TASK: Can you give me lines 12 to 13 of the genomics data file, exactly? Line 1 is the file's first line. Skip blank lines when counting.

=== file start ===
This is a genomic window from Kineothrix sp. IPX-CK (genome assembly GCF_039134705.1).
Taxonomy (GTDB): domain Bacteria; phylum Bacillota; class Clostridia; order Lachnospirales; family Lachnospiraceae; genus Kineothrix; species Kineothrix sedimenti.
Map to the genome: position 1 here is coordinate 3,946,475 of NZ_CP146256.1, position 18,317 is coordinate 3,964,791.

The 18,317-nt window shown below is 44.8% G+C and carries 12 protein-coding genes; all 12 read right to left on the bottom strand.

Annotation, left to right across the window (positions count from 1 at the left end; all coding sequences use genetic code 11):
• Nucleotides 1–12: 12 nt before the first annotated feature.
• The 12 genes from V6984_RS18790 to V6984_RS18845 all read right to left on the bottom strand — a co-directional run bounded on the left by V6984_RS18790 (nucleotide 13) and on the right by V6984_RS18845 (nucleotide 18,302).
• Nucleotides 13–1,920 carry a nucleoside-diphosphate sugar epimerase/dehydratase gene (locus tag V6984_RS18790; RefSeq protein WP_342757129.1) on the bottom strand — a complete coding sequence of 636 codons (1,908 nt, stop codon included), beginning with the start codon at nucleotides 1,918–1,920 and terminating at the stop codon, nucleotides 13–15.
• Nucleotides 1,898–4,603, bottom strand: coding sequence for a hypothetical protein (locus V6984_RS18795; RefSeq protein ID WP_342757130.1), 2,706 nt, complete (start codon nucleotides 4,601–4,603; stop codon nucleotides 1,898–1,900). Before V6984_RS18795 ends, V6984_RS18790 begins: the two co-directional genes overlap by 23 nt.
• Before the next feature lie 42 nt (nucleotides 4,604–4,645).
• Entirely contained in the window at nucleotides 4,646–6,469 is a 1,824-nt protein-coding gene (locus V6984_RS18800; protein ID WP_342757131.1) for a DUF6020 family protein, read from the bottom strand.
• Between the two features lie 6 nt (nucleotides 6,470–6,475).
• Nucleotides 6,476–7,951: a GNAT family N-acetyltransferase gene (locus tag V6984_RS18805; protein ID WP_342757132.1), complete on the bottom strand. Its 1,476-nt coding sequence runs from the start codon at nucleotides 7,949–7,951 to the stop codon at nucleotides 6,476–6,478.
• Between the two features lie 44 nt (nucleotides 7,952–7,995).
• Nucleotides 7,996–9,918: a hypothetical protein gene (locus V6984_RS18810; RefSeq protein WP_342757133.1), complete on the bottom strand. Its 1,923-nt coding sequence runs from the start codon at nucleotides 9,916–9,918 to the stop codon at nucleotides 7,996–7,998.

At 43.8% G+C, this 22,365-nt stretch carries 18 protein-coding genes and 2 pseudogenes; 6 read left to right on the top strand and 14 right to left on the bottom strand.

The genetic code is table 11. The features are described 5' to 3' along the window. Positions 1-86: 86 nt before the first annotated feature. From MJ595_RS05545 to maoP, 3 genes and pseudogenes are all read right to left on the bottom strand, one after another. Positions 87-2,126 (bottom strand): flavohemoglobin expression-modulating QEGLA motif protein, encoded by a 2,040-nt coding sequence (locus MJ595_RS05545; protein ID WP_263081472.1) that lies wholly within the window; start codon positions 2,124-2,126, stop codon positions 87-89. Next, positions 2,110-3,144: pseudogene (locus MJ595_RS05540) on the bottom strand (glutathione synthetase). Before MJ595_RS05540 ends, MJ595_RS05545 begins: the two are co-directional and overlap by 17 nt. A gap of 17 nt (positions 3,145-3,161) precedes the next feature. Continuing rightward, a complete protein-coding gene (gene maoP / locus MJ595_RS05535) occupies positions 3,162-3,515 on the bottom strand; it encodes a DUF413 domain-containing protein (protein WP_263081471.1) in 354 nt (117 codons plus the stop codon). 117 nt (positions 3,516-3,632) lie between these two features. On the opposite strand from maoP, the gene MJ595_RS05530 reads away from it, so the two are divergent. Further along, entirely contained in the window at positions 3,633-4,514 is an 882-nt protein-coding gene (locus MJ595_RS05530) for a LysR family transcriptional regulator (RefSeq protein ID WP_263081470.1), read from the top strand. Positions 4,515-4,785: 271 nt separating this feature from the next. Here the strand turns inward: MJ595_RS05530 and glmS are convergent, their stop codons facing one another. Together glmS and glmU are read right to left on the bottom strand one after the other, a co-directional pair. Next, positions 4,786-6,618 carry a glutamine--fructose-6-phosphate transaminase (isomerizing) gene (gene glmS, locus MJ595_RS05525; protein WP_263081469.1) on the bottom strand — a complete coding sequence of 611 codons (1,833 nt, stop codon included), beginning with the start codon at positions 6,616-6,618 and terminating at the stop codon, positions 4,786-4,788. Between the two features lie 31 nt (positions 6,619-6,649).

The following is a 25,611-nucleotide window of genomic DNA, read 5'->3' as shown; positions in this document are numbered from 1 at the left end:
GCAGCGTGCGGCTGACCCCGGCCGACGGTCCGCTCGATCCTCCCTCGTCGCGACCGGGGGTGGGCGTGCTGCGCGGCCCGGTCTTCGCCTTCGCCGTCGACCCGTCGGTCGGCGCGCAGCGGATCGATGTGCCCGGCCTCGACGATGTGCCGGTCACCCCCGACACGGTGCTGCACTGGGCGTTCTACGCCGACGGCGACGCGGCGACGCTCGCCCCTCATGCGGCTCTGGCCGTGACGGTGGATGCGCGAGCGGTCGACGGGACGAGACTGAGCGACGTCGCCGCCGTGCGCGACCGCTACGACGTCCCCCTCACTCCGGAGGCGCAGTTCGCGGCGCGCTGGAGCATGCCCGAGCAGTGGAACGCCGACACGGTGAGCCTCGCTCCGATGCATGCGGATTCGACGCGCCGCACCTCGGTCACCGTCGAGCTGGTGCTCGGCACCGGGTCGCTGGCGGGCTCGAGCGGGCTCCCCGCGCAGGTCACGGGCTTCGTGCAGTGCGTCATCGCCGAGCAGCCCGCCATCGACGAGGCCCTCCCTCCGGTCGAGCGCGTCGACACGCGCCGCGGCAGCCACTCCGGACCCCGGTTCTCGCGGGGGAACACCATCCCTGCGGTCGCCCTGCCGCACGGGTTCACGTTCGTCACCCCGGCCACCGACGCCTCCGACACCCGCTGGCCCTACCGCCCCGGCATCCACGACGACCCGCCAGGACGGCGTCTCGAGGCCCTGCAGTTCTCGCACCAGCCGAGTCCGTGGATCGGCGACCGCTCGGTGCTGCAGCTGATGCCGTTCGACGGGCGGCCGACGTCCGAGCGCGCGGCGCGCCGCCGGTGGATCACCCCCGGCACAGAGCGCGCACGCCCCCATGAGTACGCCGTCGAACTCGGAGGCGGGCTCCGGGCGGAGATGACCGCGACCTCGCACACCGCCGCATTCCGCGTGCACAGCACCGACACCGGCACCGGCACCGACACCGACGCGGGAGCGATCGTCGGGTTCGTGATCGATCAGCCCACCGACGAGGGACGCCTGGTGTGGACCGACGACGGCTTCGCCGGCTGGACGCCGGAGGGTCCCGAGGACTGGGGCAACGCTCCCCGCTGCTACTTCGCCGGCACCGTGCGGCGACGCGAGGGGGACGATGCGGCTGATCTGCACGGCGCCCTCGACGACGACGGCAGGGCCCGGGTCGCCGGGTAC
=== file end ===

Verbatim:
• Between the two features lie 6 nt (nucleotides 6,470–6,475).
• Nucleotides 6,476–7,951: a GNAT family N-acetyltransferase gene (locus tag V6984_RS18805; protein ID WP_342757132.1), complete on the bottom strand. Its 1,476-nt coding sequence runs from the start codon at nucleotides 7,949–7,951 to the stop codon at nucleotides 6,476–6,478.